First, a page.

Neck Problem


Also known as cervical dystonia or a “Wry neck” can now respond to various forms of advanced surgical treatment, as seen here…

Causes of Torticollis

Torticollis may be either:

  1. Dystonic Torticollis
  2. Non-dystonic or Pseudodystonia

Cause of Torticollis

Dystonic Torticollis

Primary focal dystonia presents as sustained involuntary contractions of the neck muscles leading to abnormal movement and posture of the head.

Further,  Dystonic Torticollis is of the following types –

1. Primary / Idiopathic Spasmodic Torticollis:

A chronic, progressive form of torticollis. It is thought to be caused due to abnormalities of basal ganglia.

It usually starts with a mild dystonic posture which gradually becomes severe. It manifests as either fixed or intermittent jerky type or a combination of both.

It usually becomes worse during the first 5 years of onset and then eventually stops progressing.

It severely affects activities of daily living and a person’s self-confidence. Spontaneous remission is seen in 20% of patients, but that is usually not complete or prolonged. Also, nearly all patients relapse within 5 years.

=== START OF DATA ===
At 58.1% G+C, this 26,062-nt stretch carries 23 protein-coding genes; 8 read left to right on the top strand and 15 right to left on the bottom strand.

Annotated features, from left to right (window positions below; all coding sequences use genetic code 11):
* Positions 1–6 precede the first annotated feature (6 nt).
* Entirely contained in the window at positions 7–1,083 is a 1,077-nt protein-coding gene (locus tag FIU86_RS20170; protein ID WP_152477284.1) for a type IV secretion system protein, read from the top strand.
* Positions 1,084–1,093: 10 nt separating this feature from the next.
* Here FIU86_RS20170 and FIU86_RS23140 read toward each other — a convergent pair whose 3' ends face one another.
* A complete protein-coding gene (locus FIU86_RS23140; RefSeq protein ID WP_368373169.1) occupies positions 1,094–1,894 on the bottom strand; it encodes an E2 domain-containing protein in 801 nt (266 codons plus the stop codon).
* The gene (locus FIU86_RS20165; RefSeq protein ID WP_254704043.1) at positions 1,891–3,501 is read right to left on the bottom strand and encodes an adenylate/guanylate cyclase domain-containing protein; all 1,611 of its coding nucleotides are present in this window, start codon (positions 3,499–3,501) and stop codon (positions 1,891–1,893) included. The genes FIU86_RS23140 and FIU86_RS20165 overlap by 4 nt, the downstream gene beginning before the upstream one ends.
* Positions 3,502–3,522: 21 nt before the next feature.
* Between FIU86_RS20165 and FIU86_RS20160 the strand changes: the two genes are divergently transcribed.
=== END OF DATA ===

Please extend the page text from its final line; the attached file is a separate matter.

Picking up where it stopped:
2. Secondary Torticollis

This is not so common. It could be due to focal brain lesions of various origins, neurodegenerative disorders, metabolic disorders, drugs, and chemicals that affect the basal ganglia, thalamus, and brainstem and following peripheral injury.


Non-dystonic torticollis or Pseudodystonia

Associated with sustained muscle contractions, due to reflex mechanisms, or example, tilting of the head to improve vision in 4th (trochlear nerve) palsy or in hemianopia.

Non-dystonic torticollis can be divided into:

1. Congenital torticollis 

presents at birth but comes to notice late because head control develops only at 3 months. It is caused due to in utero malposition (breech presentation), birth trauma, malformations of the cervical spine, hypertrophy of cervical muscles, Arnold Chiari malformations.

 2. Acquired Torticollis

presents during infancy or early childhood. It is caused due to CNS tumors, syringomyelia, musculoskeletal abnormalities of the cervical spine like atlantoaxial dislocation, cervical spine osteomyelitis, benign paroxysmal torticollis. Psychogenic causes may occur during adolescence.